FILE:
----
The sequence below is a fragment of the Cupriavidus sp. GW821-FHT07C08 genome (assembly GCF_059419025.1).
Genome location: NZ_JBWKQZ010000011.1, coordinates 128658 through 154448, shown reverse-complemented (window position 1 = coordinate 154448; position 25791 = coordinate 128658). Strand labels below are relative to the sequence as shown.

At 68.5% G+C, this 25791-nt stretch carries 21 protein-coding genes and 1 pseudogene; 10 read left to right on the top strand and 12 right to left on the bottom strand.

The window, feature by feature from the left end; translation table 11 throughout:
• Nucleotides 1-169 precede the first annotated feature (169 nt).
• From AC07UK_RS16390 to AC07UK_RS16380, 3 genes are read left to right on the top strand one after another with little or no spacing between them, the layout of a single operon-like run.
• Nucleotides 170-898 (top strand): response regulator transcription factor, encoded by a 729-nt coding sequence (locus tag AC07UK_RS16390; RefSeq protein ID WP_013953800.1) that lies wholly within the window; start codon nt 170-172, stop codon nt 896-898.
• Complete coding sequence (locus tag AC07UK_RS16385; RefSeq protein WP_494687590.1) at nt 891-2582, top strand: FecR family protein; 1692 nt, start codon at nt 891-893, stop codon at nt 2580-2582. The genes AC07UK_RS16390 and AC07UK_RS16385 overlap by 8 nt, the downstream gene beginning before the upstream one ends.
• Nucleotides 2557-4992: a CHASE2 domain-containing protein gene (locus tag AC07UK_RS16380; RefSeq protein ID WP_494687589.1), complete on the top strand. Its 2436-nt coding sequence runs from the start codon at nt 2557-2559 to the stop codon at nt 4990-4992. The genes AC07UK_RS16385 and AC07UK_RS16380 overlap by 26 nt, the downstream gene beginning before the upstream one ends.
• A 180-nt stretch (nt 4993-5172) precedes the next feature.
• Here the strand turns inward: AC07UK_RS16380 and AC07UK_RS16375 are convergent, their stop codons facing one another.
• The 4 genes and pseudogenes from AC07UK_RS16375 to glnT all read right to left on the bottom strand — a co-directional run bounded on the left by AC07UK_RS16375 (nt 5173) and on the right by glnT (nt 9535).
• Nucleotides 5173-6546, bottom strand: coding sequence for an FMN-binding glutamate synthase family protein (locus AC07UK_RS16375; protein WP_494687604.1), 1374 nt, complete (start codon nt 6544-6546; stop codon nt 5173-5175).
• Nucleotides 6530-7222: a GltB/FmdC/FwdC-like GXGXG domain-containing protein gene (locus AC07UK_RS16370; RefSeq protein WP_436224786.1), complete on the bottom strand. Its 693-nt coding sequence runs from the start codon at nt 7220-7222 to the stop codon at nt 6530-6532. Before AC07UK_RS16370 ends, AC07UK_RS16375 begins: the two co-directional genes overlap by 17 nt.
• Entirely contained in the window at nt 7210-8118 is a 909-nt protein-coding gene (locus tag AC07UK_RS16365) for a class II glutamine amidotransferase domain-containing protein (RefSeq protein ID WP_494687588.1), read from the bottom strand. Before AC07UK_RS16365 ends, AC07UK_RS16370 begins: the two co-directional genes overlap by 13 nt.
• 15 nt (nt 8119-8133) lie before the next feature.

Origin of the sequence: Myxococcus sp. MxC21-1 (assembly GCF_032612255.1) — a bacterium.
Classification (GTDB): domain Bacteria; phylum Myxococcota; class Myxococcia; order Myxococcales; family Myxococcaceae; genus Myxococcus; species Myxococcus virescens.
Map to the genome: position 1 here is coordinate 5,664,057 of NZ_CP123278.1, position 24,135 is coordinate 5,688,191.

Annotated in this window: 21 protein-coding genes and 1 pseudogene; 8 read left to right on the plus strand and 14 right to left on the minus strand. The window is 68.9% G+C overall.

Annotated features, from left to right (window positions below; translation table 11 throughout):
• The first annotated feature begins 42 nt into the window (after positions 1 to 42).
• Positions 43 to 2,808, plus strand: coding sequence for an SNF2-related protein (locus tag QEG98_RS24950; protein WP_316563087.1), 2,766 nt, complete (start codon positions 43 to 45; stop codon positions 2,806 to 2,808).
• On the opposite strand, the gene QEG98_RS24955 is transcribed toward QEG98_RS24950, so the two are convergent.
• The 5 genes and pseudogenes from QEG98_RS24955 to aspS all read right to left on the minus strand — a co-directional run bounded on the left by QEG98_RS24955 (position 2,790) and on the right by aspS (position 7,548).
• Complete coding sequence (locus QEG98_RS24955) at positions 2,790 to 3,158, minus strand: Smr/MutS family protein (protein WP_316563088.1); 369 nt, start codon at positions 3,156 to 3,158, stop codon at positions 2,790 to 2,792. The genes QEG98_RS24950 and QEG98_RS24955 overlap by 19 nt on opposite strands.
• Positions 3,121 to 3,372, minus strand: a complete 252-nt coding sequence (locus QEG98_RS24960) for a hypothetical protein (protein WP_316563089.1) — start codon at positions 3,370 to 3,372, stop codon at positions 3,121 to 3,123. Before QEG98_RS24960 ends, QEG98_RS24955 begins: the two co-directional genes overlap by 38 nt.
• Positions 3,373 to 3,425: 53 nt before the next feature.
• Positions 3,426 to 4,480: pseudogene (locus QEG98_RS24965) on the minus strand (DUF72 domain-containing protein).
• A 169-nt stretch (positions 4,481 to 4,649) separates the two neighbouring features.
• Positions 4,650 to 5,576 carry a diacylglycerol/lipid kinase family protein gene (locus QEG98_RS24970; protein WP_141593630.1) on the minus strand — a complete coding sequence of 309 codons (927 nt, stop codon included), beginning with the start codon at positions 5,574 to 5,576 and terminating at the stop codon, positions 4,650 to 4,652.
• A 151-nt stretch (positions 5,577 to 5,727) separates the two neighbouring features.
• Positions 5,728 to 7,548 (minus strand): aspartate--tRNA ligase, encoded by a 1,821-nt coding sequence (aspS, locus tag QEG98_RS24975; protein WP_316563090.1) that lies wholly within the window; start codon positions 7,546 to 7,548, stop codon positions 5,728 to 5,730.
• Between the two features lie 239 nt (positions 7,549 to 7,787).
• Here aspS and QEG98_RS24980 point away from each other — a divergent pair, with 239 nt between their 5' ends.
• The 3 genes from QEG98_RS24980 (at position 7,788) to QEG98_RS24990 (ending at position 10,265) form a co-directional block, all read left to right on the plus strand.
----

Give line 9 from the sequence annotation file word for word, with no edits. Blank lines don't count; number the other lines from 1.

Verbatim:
• Nucleotides 2557-4992: a CHASE2 domain-containing protein gene (locus tag AC07UK_RS16380; RefSeq protein ID WP_494687589.1), complete on the top strand. Its 2436-nt coding sequence runs from the start codon at nt 2557-2559 to the stop codon at nt 4990-4992. The genes AC07UK_RS16385 and AC07UK_RS16380 overlap by 26 nt, the downstream gene beginning before the upstream one ends.